I am not entirely unfamiliar with Middle Eastern tales. I have been reading Idries Shah’s tales of the Mulla Nasrudin since the early 1970s. I have three or four of Shah’s books in my library, even today. Like many of the the Zen tales in Paul Reps’s Zen Flesh Zen Bones, or the Hasidic stories of the madmen of Chelm, and the Coyote tales of Amerindian folklore, the Nasrudin stories are wisdom tales wrapped in the guise of a folk story. I’ve also read collators like Andrew Lang and others who collected world myths.
J. C. Mardrus did a French translation of the complete work of the Arabian Nights between 1898 and 1904. This is the version that Powys Mathers translated into English, first published in 1923. Wikipedia says “it has been criticized for inaccuracy.” But it doesn’t elaborate on what these inaccuracies are. For a reader like me, they are invisible.
Mather’s translation is what I started reading last week after finding all four volumes of the 1951 edition on sale at the library for $1 each. I’m enjoying the writing. And the find. You never know what will show up on the library sale shelves. Valuable? Only to me, and some aficionados (Neville: I’ll mail them to you when I’m done if you’ll pay the postage)
In 1990, Husain Haddawy released an English translation that was based on the oldest Arabic texts. It was well-received and considered by many the only “authentic” version to date. Haven’t seen this version, but will look for it.
In 2008, Malcolm C. Lyons and Ursula Lyons published a three-volume translation with Penguin Books that has been well received – they bowed to popular imagination and included the Aladdin, Sinbad and Ali Baba tales in their collection. I have ordered the paperback edition of this set. In the meantime, until they arrive, I work my way through Mathers.
Elspeth Barker, in her review of the Lyons’s translation in The Independent, commented that the Lyons were too literal, and not sexy enough:
“If one were to find fault with Lyons’ monumental achievement, it would be in the painstaking plainness of his diction… [he] consistently translates the common Arabic zib and kis as “penis” and “vagina”. The cumulative effect is clinical, jarringly out of place in the perfumed chambers and ghostly gardens of the Nights… Despite these caveats, every aficionado will want to add Lyons to a rickety shelf which ideally will also contain Mardrus/Mathers, Haddawy, and the peerless Arabian Nights Encyclopedia by Ulrich Marzolph and Richard van Leeuwen…”
Barker wants steamy. The Lyons demure. So Barker then complains,
I don’t want to seem sex-obsessed, but in a medieval fairy tale, albeit for grown-ups, men do not have erections, they have rampant (or even rampaging) zabbs. And to continue the theme, inevitable in this saga, in the story of a Prince “Semi-Petrified” for Lyons, “Ensorcelled” for Burton, a lover lamenting the unpunctuality of his mistress, says, according to Lyons, “I will never again keep company with you or join my body to yours,” but according to Burton, shouts “nor will I glue my body to your body, and strum and belly-bump”. Which threat carries the more weight? Lyons mentions a ruined city “echoing to the screech of owls and the cawing of crows”; fine enough, but for Burton it is a place where “raven should croak and howlet hoot”. Divine. Unfortunately Burton also says things such as “verily this is a matter whereanent silence cannot be kept”. Verily, ’twas time for a new translation.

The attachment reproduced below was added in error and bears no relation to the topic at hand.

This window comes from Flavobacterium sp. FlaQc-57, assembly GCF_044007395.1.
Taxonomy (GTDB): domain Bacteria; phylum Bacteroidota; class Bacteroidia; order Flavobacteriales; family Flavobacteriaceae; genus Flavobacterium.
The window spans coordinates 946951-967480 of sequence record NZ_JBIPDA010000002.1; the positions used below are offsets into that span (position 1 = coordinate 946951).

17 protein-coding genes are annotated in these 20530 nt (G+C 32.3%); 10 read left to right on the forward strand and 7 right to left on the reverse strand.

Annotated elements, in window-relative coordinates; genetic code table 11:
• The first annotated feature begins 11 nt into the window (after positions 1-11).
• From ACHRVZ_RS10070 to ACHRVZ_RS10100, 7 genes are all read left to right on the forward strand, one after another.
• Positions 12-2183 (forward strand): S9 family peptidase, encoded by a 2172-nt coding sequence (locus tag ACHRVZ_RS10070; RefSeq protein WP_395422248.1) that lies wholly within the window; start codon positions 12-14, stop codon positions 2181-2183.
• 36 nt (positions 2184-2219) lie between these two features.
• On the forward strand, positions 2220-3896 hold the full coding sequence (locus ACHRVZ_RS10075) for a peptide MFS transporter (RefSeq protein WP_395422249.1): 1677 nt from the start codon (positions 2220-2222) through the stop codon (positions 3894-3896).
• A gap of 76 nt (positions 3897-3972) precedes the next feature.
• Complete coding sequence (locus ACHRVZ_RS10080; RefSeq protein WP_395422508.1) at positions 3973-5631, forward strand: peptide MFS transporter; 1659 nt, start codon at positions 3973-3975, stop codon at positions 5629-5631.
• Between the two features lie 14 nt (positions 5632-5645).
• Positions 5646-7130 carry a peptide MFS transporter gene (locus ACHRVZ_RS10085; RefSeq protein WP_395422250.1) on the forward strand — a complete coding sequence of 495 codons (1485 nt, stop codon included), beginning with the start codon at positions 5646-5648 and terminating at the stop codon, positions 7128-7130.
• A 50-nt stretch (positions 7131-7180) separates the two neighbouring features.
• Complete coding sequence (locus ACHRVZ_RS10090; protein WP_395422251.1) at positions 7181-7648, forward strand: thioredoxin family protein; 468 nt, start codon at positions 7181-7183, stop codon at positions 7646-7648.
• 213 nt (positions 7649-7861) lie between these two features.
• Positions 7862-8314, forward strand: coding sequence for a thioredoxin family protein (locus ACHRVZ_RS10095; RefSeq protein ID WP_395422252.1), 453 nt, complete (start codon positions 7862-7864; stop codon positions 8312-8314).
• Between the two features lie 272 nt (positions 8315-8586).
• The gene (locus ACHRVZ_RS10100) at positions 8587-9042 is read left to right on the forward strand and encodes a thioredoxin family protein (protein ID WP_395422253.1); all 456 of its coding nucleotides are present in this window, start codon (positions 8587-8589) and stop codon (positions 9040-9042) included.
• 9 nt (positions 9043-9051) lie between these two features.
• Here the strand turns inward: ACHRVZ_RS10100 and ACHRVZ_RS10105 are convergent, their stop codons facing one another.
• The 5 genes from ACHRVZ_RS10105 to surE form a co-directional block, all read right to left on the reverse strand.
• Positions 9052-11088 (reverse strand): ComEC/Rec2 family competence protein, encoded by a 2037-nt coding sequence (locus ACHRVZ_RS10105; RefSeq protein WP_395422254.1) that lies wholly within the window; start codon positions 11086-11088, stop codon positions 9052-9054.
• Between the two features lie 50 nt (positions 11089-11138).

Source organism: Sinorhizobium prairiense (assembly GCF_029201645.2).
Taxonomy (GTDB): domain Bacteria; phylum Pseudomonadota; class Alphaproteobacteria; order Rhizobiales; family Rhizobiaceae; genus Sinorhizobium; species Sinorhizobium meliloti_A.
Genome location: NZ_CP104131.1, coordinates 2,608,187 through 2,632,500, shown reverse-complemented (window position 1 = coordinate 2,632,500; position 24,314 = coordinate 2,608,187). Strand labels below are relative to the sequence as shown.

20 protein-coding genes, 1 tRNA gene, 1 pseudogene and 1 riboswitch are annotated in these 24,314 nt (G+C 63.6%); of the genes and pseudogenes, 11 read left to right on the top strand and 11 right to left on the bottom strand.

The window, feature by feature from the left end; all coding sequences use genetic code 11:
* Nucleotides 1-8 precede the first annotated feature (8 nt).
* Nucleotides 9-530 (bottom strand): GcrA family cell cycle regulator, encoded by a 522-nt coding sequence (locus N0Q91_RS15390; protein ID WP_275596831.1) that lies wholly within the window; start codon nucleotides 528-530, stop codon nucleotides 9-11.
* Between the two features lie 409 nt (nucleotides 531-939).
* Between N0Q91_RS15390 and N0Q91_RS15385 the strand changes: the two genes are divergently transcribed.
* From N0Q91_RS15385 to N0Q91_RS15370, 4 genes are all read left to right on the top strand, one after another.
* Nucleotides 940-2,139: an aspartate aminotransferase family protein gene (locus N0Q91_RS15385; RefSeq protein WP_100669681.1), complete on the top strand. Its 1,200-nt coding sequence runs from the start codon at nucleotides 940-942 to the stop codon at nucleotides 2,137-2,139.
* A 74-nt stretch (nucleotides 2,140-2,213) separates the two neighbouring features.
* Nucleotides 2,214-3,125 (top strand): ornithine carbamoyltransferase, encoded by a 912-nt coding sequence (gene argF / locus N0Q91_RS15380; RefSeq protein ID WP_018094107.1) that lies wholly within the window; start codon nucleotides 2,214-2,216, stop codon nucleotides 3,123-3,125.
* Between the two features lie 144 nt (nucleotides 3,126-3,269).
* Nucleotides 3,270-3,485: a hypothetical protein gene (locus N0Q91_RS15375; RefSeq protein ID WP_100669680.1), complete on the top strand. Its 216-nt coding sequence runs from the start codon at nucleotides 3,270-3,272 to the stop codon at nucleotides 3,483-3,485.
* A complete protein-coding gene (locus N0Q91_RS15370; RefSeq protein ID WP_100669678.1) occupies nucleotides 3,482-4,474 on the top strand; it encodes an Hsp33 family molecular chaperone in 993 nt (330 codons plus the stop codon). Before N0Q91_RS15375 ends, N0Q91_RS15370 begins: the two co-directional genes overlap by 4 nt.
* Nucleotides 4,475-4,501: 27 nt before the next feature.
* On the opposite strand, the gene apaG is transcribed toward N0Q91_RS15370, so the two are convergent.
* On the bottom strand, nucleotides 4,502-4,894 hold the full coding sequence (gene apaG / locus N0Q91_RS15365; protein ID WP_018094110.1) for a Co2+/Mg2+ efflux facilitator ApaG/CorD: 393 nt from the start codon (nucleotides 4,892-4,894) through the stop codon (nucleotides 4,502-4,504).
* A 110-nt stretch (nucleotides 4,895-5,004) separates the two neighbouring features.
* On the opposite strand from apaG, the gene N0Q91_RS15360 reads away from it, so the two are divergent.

I dunno. I think I can figure out what rampaging zabbs are. I don’t need to have it spelled out in anatomically correct detail. But perhaps I have the advantage of having taken a course in romance writing (and once belonged to a romance writers group – by the way, I was terrible at writing it). But readers can understand the deflection, the suggestion, better than Barker seems to think.
The Lyons have taken flack from other reviewers, but such is the nature of criticism. Even if it’s about not being sexy enough. In the London Review of Books, Marina Warner wrote,
The fatalism of the tales, combined with their exaggerated luxuries and treasures, penalties and rewards, has meant that European readers have always connected them with irrationality, supernaturalism and transgressive self-pleasuring. But the very terms of that condemnation opened up another horizon.
One of the problems every translator faces is whether to translate for literalness or readability and style. The latter means making some assumptions and stylistic adaptations. Lyons, Warner says, does both: